Buried in last week’s news that double mastectomies don’t improve survival outcomes for women with breast cancer (among the general population— not those with a genetic predisposition to the disease) was another interesting tidbit: Women with early stage disease treated with lumpectomy and radiation had higher survival rates than those who’d had a single mastectomy alone. This is not the first time I’ve read that finding. In 2013, the largest-ever observational study of women with early breast cancer also found lumpectomy with radiation was associated with not just equivalent, but better survival odds than mastectomy. Women over 50 with hormone-receptor positive disease had the greatest advantage—a 13 percent lower risk of death from breast cancer. These results are significant because, after declining throughout the 1990s and early 2000s, the rates of mastectomy among women with stage I or II cancer began rising again in 2005.
Why has there been an uptick in women choosing mastectomy? And what would make those women less likely to survive? The studies don’t answer those questions, but one clue may be that women who choose mastectomy are more likely to be lower income and uninsured (making the word “choose” deceptive). These women may be financially or logistically unable to go through six weeks of radiation, especially if they also need chemotherapy, which is, in itself, time-consuming and expensive. Such patients may have reduced access to care or other, complicating health issues that would affect survival. The women who choose mastectomy are also more likely to be women of color. Minority women contract breast cancer less often than white women, but when they do, they tend be younger and have a more virulent form of the disease, so their outcomes are, inevitably, worse.
What about women who feel they do have a choice (and some do not, depending on the placement and size of their tumor)? Why would they opt against breast-conserving surgery when outcomes are the same or possibly better than mastectomy? Anyone facing medical crisis tends, according to Steven J. Katz, a professor of medicine and health management and policy at the University of Michigan, to act from the gut rather than the head. Mastectomy intuitively feels like the more aggressive choice, even though, because radiation can treat a larger area than surgery, it’s not. (That difference may also explain some of the disparity in survival.) When I was first diagnosed with breast cancer in 1997, I chose lumpectomy, but looking back, that, too, was ultimately a gut decision. I remember thinking that, five, ten, 15 years after treatment, I didn’t want the body I saw in the mirror to be a perpetual reflection of cancer.
Apparently that perspective is falling out of fashion. Particularly in the last few years, women have been tacitly encouraged to do “everything you can” by an increasing number of high-profile women (Amy Robach, Samantha Harris, Wanda Sykes, Christina Applegate) who are hailed as heroic by the media for removing both breasts after diagnosis. “I made my decision because I love life,” Sykes has said. And who doesn’t? (These women’s treatment choices are, of course, their own affair; I’m only commenting on how they publically frame those decisions for everyone else.)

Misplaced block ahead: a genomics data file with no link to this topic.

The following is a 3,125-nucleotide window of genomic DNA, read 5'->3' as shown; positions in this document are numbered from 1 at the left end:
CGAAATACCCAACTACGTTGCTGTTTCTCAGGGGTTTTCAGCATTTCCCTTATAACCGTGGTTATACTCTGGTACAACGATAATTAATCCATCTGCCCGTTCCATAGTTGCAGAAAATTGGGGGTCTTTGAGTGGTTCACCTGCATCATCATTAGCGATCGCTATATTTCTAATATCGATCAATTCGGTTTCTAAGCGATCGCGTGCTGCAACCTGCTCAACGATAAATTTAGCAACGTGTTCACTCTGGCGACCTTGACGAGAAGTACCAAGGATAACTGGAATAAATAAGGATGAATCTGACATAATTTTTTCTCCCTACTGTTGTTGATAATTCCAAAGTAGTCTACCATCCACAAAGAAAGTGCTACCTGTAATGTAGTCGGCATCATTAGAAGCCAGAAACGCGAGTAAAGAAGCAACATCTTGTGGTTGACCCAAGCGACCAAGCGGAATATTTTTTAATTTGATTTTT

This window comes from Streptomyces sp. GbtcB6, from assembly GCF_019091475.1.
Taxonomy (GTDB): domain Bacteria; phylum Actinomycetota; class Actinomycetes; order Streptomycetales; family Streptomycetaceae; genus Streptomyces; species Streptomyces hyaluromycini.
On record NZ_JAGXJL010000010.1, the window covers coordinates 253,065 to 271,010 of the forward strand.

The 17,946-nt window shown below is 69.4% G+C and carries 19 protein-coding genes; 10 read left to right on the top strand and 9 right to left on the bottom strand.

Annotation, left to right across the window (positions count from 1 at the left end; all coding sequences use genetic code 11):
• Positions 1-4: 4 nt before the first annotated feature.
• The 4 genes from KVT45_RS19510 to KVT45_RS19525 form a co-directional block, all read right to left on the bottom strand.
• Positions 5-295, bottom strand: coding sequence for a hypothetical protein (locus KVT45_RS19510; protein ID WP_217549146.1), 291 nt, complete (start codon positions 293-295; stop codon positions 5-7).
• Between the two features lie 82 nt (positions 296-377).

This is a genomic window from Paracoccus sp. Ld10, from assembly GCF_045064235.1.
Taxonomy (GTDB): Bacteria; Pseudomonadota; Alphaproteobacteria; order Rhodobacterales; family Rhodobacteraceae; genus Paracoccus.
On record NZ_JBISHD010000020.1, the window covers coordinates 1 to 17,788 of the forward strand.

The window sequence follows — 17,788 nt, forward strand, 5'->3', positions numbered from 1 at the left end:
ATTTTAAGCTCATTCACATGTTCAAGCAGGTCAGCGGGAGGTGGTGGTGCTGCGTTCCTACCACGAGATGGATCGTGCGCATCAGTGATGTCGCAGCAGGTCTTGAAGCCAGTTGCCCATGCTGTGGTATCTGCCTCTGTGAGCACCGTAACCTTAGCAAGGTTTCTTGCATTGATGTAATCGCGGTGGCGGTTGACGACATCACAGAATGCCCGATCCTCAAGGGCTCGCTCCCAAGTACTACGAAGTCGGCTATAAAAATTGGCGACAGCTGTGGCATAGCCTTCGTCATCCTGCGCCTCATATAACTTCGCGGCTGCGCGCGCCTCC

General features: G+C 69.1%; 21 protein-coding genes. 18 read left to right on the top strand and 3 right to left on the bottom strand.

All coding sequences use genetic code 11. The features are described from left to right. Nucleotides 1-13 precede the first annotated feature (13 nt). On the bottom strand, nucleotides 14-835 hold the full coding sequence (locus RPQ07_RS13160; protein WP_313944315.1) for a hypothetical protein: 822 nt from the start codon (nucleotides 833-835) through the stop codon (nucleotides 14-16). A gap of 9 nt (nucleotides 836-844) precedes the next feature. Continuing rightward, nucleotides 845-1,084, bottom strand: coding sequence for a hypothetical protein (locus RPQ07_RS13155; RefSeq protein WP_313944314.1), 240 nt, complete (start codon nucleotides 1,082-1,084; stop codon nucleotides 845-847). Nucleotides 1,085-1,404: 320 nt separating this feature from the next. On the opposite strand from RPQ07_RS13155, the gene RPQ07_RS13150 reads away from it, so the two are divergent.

Removing the organ that betrayed you, according to Susan Love, founder of the Dr. Susan Love Research Foundation and author of Dr. Susan Love’s Breast Book, offers the illusion of control. “Most women don’t realize that cancer in your breast is not what kills you. Rather it’s the cancer cells that make it to more important organs—the lungs, the liver, the bones. So the living or dying part is not about what you do to the breast; it is the systemic treatments such as chemotherapy, hormone therapy and/or targeted therapy like Herceptin that make the big difference. But having a mastectomy or bilateral mastectomies gives you the illusion of control at a very scary time and for many women that itself is worth it.”
It’s actually great news that the least invasive surgery produces the best results. Newly diagnosed women can now confidently keep their healthy breast; they can confidently choose breast conserving surgery over mastectomy; they can endure less pain and risk of complication both from surgery itself and reconstruction. And in doing all that they may actually increase their chances of survival!
I don’t want to dictate or second-guess anyone’s choice. We make the decisions we make at the time that we make them with the information we have, knowing it will change, and we don’t look back. But, moving forward, I hope that women facing new diagnoses have the most accurate data when making their choices: that mastectomy—whether removing one or both breasts—does not appear to increase survival. And I hope that the understandable quest for personal control at the time of diagnosis doesn’t distract us from the real issues in breast cancer today: reducing harm, assuring access to quality care, understanding metastasis, seeking the causes of cancer, and finding a way to keep those whose disease progresses alive.